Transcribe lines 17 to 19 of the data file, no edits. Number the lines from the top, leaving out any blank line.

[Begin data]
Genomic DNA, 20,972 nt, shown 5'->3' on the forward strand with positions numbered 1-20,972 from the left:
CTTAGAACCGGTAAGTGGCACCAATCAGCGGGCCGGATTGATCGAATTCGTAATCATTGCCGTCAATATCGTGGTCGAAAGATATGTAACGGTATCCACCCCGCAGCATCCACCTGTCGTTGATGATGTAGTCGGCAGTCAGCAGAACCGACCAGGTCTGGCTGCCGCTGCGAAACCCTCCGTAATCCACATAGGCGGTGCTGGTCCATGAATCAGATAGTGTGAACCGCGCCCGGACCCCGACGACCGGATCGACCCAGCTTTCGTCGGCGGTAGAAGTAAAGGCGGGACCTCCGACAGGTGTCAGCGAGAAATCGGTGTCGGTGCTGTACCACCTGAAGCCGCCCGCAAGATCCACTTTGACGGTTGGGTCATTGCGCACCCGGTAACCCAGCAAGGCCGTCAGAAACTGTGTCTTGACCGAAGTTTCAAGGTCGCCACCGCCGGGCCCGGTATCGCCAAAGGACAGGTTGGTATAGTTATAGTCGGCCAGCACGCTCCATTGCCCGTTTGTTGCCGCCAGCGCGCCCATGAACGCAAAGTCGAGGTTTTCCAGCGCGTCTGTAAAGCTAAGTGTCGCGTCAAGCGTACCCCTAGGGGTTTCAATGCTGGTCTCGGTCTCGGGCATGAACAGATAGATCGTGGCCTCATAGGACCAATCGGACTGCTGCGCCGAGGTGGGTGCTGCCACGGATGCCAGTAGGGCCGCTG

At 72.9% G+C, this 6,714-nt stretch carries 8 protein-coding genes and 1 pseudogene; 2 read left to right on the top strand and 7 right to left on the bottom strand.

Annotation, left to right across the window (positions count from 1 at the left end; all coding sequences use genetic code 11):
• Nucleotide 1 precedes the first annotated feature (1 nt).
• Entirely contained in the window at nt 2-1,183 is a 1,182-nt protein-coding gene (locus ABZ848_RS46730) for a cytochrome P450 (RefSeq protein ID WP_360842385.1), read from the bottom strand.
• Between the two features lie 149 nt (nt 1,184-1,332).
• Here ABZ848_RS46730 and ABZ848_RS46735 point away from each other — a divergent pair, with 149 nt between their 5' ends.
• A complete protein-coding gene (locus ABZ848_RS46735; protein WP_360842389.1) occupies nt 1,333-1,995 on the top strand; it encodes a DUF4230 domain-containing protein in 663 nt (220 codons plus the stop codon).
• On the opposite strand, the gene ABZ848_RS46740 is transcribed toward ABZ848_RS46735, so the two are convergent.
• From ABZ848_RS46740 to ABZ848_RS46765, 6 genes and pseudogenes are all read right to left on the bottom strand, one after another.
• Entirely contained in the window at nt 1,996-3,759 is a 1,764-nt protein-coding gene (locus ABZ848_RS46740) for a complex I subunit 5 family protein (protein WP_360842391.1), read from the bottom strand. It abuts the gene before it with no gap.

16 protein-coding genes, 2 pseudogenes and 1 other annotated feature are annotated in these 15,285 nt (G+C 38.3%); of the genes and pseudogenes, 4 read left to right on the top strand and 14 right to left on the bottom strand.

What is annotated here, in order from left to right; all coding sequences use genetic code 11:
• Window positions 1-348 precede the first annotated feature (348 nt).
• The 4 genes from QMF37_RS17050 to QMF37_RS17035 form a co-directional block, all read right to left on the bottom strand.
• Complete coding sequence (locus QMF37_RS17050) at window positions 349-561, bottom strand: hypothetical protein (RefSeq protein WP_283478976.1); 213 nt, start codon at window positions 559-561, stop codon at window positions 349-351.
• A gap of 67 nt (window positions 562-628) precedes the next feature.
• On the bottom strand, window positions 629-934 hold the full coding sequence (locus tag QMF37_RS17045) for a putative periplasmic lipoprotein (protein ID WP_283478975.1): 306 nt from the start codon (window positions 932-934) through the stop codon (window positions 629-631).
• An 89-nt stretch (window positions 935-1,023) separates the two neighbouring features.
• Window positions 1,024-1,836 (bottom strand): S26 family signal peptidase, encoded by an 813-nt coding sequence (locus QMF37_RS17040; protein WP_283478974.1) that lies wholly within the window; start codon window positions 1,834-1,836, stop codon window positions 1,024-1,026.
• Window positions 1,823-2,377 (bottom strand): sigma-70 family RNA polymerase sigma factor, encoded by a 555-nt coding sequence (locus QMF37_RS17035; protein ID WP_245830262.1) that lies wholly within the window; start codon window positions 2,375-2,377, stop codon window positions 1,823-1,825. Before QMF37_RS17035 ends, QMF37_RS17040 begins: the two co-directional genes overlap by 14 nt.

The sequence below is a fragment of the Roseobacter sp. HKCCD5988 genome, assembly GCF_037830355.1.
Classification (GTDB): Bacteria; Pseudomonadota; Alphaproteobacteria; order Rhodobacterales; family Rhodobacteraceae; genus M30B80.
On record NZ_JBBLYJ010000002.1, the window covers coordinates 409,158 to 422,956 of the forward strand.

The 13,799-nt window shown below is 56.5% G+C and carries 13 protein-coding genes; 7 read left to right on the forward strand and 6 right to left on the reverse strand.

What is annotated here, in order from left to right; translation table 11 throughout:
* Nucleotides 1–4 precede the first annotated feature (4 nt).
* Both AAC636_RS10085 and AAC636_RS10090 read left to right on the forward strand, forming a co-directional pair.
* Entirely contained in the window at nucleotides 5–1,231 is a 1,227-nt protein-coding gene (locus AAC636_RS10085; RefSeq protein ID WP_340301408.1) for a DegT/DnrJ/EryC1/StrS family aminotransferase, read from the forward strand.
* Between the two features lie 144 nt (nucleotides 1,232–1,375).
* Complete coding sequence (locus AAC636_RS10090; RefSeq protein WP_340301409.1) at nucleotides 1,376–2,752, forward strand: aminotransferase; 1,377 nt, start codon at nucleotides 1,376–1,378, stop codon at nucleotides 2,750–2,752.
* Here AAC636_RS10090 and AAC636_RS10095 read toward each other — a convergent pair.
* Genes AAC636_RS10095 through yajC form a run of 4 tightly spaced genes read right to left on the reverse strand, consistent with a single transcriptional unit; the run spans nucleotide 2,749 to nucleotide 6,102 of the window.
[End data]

• Complete coding sequence (locus QMF37_RS17050) at window positions 349-561, bottom strand: hypothetical protein (RefSeq protein WP_283478976.1); 213 nt, start codon at window positions 559-561, stop codon at window positions 349-351.
• A gap of 67 nt (window positions 562-628) precedes the next feature.
• On the bottom strand, window positions 629-934 hold the full coding sequence (locus tag QMF37_RS17045) for a putative periplasmic lipoprotein (protein ID WP_283478975.1): 306 nt from the start codon (window positions 932-934) through the stop codon (window positions 629-631).